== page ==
“Her being smart is very good for you. You need a girl who has the capacity to appreciate you. Next thing: do not go out of your way to impress her. You already have. If you find yourself rambling on about yourself, for God’s sake shut up and ask her a question. Listen to her, make lots of eye contact, and look for signals. If she touches her hair, smiles a lot, looks directly at you – if she touches your arm while she’s talking, oh! That’s a biggie. But don’t do anything impetuous. Be cool, be nice, and then come back and give me a full report.”
Derek takes back the camera and gives the screen a last look before turning it off.
“Geez. They could offer a college degree in this stuff.”
Oh yeah.”
“So where’s Mom lately?”
Derek’s brain is the greatest threat to the Falter Unspoken Infidelity Agreement. David goes for a pre-emptive strike.
“I won’t B.S. you, Derek. Your mom and I have been drifting a little. I think the way you guys have become such adults lately has thrown us off. Hell, I’m working for your brother.”
This gets a chuckle, but the dodge doesn’t take.
“So what’s this thing with Abbey?”
“Abbey and I are great friends. It’s helped me a lot, kept me in touch with the female perspective.”
“Well, okay.”
He’s not really buying it. Well, tough shit. Someday he’ll learn the truth: even the most promising marriages don’t last. It’s a miracle they’ve come as far as they have.
Pablo careens into the room, lugging a black sports bag.
“Hey! My board of trustees. Have I got a treat for you.”
He reaches in and pulls out a length of galvanized pipe, two feet long, with screw-on caps at either end.
“At the bottom of the Empire State, I found a chain, sticking out of the ground. Gave it a yank, and up came this. Help me out, Dad.”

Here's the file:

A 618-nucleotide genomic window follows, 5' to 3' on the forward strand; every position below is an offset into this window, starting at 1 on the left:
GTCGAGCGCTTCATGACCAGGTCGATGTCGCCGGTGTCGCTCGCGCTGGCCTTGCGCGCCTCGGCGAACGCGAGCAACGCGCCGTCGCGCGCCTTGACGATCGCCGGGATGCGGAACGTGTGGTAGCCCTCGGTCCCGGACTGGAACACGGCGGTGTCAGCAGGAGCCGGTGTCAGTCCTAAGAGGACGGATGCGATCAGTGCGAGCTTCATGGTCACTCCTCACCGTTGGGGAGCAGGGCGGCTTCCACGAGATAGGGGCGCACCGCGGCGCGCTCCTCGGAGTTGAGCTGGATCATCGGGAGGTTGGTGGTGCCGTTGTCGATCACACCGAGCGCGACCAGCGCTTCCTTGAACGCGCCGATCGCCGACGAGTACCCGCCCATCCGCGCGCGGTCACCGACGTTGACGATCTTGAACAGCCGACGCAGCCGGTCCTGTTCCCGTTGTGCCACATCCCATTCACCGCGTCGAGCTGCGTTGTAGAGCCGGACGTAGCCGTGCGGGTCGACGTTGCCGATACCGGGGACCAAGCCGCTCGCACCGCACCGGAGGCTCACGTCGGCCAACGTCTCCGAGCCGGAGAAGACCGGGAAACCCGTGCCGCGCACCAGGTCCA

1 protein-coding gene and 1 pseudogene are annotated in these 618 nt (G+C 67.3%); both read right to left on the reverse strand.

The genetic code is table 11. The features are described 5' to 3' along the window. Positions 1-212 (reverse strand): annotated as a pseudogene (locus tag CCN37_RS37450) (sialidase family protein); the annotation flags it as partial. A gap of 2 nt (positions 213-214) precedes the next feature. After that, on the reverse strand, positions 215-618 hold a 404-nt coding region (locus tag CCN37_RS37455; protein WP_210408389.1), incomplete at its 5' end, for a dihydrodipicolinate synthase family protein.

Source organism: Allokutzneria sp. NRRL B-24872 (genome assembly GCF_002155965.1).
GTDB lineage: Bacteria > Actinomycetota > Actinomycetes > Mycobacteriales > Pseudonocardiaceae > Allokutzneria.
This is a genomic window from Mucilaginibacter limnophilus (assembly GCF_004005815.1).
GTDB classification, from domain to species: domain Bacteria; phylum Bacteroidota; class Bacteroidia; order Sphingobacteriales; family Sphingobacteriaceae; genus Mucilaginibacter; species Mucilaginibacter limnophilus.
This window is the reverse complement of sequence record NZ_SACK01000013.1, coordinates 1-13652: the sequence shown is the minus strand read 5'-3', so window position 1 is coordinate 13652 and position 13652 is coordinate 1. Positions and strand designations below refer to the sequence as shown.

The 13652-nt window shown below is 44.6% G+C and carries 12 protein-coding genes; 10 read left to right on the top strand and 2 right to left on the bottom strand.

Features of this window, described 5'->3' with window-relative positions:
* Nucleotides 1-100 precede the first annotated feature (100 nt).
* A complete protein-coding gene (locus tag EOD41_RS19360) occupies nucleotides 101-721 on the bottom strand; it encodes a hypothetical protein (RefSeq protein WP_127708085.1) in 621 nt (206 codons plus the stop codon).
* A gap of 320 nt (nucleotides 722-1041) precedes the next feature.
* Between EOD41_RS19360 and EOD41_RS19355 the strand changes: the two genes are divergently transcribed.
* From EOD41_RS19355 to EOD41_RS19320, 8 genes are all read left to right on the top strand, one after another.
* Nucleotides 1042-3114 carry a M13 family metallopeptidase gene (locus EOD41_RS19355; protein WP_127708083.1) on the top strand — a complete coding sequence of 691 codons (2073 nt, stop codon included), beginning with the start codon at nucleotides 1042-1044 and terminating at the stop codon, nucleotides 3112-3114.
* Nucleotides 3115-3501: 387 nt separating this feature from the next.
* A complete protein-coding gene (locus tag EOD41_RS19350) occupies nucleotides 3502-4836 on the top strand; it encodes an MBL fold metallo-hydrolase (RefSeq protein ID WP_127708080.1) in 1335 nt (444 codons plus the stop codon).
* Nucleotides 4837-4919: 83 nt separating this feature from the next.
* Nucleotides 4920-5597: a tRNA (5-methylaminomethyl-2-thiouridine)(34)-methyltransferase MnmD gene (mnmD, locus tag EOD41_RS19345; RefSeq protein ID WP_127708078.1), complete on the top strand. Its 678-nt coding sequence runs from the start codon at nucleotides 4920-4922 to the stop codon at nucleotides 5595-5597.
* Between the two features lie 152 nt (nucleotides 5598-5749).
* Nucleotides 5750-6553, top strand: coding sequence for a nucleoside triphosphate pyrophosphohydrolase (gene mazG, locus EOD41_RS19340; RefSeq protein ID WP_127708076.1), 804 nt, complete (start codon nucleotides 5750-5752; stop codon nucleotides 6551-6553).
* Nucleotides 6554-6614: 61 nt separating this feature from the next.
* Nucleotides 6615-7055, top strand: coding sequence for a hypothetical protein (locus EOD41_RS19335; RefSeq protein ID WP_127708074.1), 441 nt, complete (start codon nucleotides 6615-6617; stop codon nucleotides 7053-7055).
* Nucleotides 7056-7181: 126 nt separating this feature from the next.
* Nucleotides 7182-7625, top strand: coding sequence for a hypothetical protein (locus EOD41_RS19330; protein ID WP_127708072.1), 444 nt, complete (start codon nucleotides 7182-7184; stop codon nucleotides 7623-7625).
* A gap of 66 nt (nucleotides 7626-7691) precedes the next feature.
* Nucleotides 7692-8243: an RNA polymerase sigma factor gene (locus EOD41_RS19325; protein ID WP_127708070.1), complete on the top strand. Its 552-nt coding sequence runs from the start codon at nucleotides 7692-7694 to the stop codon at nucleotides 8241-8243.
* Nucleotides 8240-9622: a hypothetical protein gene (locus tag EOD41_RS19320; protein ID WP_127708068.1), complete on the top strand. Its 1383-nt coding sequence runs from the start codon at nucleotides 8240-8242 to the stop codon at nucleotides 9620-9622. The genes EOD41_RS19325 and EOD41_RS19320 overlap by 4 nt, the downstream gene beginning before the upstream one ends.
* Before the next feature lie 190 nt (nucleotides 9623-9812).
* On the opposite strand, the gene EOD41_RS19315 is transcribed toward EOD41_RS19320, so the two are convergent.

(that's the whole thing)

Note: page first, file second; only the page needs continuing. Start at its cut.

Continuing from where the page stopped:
He pulls out a pair of pipe wrenches and hands one to David. David holds on to the pipe as Pablo wraps his around the cap. After much grunting, the threads loosen up and the cap comes free. Pablo hands it to his dad.
“Mr. Historian.”
David reaches in and extracts a plastic tube. Inside, he finds a thick roll of papers. He flattens them to the table and grins.
“The Taj Mahal.”
He hands it to Pablo.
“Hell yes! Green layouts, tee placements – everything.”
David sets aside the stack of individual hole designs and goes for the big sheet at the bottom: a detailed layout of the entire course. Paper-clipped at the bottom right corner is a sheet of Blaine Concrete letterhead with a handwritten note. In the spirit of the moment, David reads it aloud.
“The odd thing is, once I finished the monuments, I realized I had done everything I wanted to do. My silly dream is accomplished, and it’s not the objects themselves that I wanted but the doing, the creating. I don’t want to build a miniature golf course, I certainly don’t want to run one – I want to go home. To whomever purchases this property and uncovers these relics – congratulations, it’s all yours. If you decide to finish the work, and let people come and play the course, I’d be much obliged. All due respects – Howard Blaine.”

“Awesome!” says Pablo. “Hey Dad – check out Devil’s Tower.”
“I sort of expected that. Man! I better give Thomas Blaine a call.”

Photo by MJV